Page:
- How well good management practice is being taken up.
- The barriers to changing behaviour.
- The level of compliance to the new policies and regulations.
- The performance of Councils in implementing, monitoring and enforcing the new policies and regulations.
- The current distribution of farm profitability.
- The relationship between soil types and nutrient leaching.
The results of this work should be made readily available to farmers, councils and the general public.
New Zealand’s new fresh water regulation rules will have no major impacts on the national economy, according to an independent report just out.
The report by independent economic consultancy New Zealand Institute of Economic Research shows that dairying represents about 3% of national GDP and is behind tourism in export earnings.
The study, commissioned by Forest & Bird, Greenpeace, and Fish and Game, found the impact on national GDP of the proposed reforms were unlikely to be major, stating that: “Due to the relatively small size of the dairy industry, the impacts of the government reforms are unlikely to be major at the national level, and not felt for many years due to the long lead in times proposed.”
It found that in 2013, farmers and farm managers represented 2.92% of the national workforce, while farm, forestry and garden workers represented a further 2.26%.
The NZIER report states that “Experience shows that by focusing on profits, not production, farms can increase their economic returns and reduce their impact on the environment.”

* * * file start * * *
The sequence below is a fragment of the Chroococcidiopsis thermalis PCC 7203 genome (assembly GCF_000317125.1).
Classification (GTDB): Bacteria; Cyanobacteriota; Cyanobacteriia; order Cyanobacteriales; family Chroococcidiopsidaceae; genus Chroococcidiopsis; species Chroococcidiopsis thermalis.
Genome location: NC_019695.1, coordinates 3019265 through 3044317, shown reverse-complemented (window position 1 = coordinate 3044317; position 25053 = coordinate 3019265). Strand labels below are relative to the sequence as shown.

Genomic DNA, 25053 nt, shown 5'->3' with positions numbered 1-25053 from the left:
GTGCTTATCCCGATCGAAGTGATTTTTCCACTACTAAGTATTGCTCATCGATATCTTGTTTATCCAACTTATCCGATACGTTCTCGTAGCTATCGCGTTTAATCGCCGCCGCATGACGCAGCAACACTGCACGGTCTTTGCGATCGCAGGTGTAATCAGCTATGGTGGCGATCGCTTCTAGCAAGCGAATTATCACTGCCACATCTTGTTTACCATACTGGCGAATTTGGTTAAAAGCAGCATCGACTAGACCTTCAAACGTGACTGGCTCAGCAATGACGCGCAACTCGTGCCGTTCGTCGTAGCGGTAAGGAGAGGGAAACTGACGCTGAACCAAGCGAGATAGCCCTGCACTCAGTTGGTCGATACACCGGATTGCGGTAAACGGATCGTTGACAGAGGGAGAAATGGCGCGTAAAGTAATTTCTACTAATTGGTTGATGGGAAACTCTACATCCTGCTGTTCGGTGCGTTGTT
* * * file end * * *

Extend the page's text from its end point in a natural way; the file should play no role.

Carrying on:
Forest & Bird’s Fresh Water Advocate, Annabeth Cohen says “The contribution of dairying to GDP does not account for the destruction to rivers, lakes and wetlands and the billions of dollars spent cleaning up the mess from intensive dairying and poor farm practices.
“The real backbone of the economy is the environment. Most importantly a clean environment provides the essentials – the air we breathe, the water we drink and mahinga kai.
“Our precious freshwater fish, birds, and invertebrates are priceless,” Ms Cohen says.
Greenpeace campaigner Gen Toop said the report comes at a crucial moment for New Zealand’s rivers, as the Government is currently consulting on new freshwater rules.
“This report should put an end to the exaggerated claims that new water rules will end pastoral farming or have a major impact on New Zealand’s economy.”
“Far from ‘throwing farmers under the tractor’ the report reveals that new rules to protect our rivers will likely spur greater innovation in farming to reduce its environmental impact,” Ms Toop says.
It adds that the ‘New Zealand farming community is proud of its tradition of innovation, and there is no reason to suppose it will not rise to the challenges of the new environmental rules.’
The study was commissioned to show the relative size of the farming sector within the New Zealand economy and to gauge the potential impacts of the freshwater reforms announced earlier this month.
A copy of the report can be found here
Front page image of Geraldine organic dairy Clearwater Farm